EDITORIAL: Goldilocks Porridge and the Governor's Race

The West Virginia Republican Governor's contest may come down to that famous refrain from the children's story, "Goldilocks and the Three Bears."  You remember that when Goldilocks tried the three

different bowls of porridge at the Bears' house, she sampled each bowl:  one was too hot, one was too cold, but the third one was JUST RIGHT.

Well, we now have Republican candidates Bill Maloney and Betty Ireland, each saying that their particular work experiences are just what the doctor ordered for West Virginia's ailing economy.  Maloney has no use for public service, and he's been jumped on by his fellow Republican candidates for it at recent political get-togethers.

Essentially, Maloney wants us to believe that his private sector experience alone can save the day here, even though he has to know that getting consensus in government agencies is not quite the same ballgame as running one's own company. Going along with the Goldilocks analogy, Maloney's porridge may be too hot, yet undercooked without enough seasoning to help him understand how to get things done in Charleston.

But on the other hand, Maloney may have a point about political and state government careerists like Betty Ireland.  Ireland has not only been Secretary of State for four years, she's also been the Executive Director of the West Virginia Consolidated Public Retirement Board.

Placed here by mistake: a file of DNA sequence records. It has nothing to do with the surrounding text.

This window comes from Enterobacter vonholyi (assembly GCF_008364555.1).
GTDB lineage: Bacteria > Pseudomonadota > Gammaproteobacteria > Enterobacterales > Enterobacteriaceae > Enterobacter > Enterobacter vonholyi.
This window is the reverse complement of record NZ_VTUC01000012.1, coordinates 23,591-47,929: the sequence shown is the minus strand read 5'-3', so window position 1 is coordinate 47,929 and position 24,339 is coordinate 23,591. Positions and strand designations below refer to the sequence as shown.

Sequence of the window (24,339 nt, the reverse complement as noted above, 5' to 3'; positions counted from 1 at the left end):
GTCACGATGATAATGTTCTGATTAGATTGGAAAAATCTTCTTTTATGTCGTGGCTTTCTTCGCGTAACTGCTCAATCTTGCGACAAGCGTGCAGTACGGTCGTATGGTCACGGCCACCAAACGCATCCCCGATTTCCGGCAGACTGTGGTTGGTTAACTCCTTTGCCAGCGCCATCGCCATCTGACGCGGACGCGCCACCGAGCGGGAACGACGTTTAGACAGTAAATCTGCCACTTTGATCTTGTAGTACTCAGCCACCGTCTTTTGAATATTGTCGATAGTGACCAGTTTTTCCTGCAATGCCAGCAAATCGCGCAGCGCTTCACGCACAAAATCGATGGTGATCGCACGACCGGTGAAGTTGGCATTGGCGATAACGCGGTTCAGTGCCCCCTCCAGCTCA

Ireland seems to love government in an age where most Republicans are skeptical of what it can really do for them.  Her porridge may be too cold and overcooked for voters who have been wanting to see her draw direct parallels to private sector job creation from her background.  They're still waiting on that.

State Senator Clark Barnes, however, is more intriguing than both Maloney and Ireland. Barnes spends most of his time developing his two businesses in Elkins.  However, for the past six years he has taken time out of his businesses to serve in the citizen legislature from the nine-county area known as the 15th Senatorial District.

Barnes feels that he's been down there just long enough to know where to make the kinds of cuts necessary to get our state's priorities in order.  Plus, he never forgets the small business background that made him what he is, so he asks tough questions for the sake of added savings to the people's treasury.

As a result, having tried Ireland and then Maloney, many Republicans have found Senator Clark Barnes' porridge to be just right.  He has the private sector experience as well as the understanding of how the governmental process works. As a result, he can start working on Day One as our Governor and won't have to waste months getting acclimated to the statehouse.





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